Last Revised: April 12, 2024

Revision 5/2020

This Fact Sheet gives hazard information and precautions for the preparation of Piranha solution and is a supplement to SOP: Corrosives and SOP: Strong Oxidizers, which must first be read and understood by anyone planning to work with this chemical.

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Hazard Description

Piranha is a mixture of concentrated sulfuric acid and hydrogen peroxide (between 3:1 and 7:1) used to remove trace amounts organic residues from substrates such as glassware.  The active ingredient is peroxymonosulfuric acid, which is highly reactive and efficient for the oxidation of organic materials.  The oxidation is extremely exothermic and can potentially lead to an explosion.  This is why Piranha is NOT to be used as the primary remover of organic materials!

A closely related mixture, sometimes called "base piranha", is a 3:1 mixture of ammonia water with hydrogen peroxide.  This Fact Sheet focuses primary on acid piranha.  A separate hazard assessment should be performed for preparation and use of base piranha solution.

More information on Piranha can be found in the Safety Alert:  Piranha and Gas Producing Mixtures.


Hazard Control Plan  (HCP) may be required for the use of Piranha.

Examples of when an HCP is required is whenever a lab is using piranha for the first time, whenever the PI nor lab members have previous experience working with these solutions, or when conditions such as heating the solution are required.

All work with Piranha requires the approval of the P.I. The P.I. must determine whether the person or team who will be working with the chemical must write a task-specific Hazard Control Plan (HCP).  EHRS will upload the HCP to the “documents” section of the lab’s BioRAFT page.  

The P.I. must also ensure that the person or team who will be working with the chemical understands the hazards and has received adequate training and supervision for the procedure.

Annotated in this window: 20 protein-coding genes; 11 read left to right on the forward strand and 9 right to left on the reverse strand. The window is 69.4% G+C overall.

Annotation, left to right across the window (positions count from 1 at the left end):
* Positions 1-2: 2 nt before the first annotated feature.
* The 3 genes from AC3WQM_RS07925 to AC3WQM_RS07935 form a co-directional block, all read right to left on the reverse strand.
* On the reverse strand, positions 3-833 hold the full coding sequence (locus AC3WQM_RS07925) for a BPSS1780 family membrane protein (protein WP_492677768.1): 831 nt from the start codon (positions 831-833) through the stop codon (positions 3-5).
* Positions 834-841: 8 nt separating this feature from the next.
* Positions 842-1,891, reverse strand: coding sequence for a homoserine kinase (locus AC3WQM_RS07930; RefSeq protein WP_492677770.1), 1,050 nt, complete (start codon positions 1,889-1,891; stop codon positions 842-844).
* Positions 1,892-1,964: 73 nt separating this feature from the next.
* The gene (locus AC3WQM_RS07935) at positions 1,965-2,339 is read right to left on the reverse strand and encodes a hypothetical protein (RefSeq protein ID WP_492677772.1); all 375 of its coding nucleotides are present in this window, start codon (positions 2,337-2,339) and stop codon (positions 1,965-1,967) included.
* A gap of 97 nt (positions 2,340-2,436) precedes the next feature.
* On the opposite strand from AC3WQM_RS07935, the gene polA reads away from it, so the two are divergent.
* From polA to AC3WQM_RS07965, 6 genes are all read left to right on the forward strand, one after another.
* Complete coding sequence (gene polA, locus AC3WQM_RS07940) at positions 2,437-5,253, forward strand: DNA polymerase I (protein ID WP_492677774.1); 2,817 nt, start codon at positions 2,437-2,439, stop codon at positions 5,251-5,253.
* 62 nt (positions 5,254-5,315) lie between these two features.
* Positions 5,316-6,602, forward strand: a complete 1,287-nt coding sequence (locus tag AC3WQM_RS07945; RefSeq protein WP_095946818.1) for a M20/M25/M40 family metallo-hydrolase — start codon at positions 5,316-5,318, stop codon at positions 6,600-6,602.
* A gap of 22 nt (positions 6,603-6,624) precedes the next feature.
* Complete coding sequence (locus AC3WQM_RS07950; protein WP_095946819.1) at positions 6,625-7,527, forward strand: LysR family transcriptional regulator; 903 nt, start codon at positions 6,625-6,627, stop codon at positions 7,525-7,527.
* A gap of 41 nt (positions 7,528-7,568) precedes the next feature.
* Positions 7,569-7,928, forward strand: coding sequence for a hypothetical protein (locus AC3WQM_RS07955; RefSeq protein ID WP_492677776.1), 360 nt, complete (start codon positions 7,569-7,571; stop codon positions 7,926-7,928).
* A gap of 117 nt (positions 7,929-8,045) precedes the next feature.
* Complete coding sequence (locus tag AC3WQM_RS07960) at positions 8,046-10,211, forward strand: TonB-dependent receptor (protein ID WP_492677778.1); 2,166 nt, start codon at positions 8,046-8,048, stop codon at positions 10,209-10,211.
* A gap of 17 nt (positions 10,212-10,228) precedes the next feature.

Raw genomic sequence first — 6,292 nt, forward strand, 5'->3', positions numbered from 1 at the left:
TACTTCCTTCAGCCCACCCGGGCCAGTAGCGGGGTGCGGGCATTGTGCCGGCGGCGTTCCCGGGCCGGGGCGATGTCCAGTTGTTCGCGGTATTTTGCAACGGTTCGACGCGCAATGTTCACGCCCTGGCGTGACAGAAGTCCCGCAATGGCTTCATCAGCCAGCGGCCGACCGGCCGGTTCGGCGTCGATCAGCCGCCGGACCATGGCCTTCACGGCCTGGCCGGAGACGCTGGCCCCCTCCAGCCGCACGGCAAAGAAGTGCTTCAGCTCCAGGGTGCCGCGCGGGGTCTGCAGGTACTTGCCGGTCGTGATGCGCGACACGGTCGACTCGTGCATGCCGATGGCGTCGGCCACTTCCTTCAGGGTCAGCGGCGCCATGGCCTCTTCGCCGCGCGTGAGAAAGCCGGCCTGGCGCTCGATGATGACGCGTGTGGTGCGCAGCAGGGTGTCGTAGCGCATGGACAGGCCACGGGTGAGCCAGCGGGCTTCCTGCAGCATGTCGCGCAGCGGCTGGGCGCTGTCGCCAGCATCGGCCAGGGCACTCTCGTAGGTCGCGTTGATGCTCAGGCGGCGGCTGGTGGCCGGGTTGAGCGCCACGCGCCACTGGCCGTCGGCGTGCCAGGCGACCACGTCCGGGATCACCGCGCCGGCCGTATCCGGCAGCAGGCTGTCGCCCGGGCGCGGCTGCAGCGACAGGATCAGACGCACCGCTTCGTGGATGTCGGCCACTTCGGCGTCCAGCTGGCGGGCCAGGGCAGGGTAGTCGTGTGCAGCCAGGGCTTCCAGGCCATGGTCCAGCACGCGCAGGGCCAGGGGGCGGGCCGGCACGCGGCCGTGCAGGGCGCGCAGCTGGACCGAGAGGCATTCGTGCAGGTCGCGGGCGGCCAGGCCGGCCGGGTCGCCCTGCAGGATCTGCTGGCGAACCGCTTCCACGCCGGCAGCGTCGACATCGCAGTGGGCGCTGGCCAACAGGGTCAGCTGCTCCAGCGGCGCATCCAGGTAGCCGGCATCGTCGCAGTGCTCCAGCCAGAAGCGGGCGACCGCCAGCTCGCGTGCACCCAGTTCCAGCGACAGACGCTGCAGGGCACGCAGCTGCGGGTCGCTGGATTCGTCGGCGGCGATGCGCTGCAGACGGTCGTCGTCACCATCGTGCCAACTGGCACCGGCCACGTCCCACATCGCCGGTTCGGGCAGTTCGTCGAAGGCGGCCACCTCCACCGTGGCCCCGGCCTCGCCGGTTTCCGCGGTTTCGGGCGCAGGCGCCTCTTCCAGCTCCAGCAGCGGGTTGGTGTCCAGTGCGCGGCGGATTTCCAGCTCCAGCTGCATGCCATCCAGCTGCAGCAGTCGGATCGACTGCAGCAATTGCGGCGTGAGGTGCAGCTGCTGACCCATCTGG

If you have any questions about whether an HCP is needed or how to adequately train personnel or supervise this procedure, contact EHRS for assistance.


Less hazardous alternatives to Piranha should be used where feasible. For cleaning purposes, NoChromix, Nano-strip and a KOH/ethanol bath are excellent alternatives to Piranha baths.  Nano-strip is also an alternative for Piranha etching processes.  These solutions are also hazardous and reactive, but they are more stable and have consistent concentrations of the peroxymonosulfuric acid.  Contact EHRS if you need guidance on the safe handling of these Piranha alternatives.


Piranha solution must be prepared fresh for use.  Only prepare enough Piranha to be used immediately.  Do not store leftover Piranha.

All solutions must be prepared in a fume hood and using clean, dry glassware or Teflon.  Do NOT use plastics as they are incompatible with the Piranha solution.  Work with the fume hood sash between you and the solution.

Use Concentrated sulfuric acid and a 30% hydrogen peroxide solution are used to prepare the solution.  Do not use 50% or higher hydrogen peroxide due to potential overheating and explosion [1].

Add the hydrogen peroxide to the sulfuric acid slowly, stirring slowly to combine.  The vessel will get warm as the components are mixed.  Any batches larger than 100 mL need to be cooled in an ice bath.

Always allow the solution to equilibrate to room temperature before use.

Do not seal any containers of Piranha, for example—with a tightly sealing lid, as pressurization and container rupture can occur.

Personal Protective Equipment

Lab attire and Personal Protective Equipment must be in accordance with Penn’s Lab Coat, Gloves and Safety Eyewear Policy

Acid resistant gloves, face shield and an acid-resistant apron is required for batches larger than 500 mL.


Disposal of used or unneeded Piranha solution must follow the guidelines outlined in the EHRS Fact Sheet: Gas-Producing Waste.

Related SOPs and Fact Sheets & References

SOP: Corrosives

SOP: Strong Oxidizers

Fact Sheet: Gas-Producing Waste

Safety Alert:  Piranha and Gas Producing Mixtures


[1] P.G. Urben (Ed.), Bretherick’s Handbook of Reactive Chemical Hazards 6th Ed., Oxford, Butterworth-Heinemann, 1999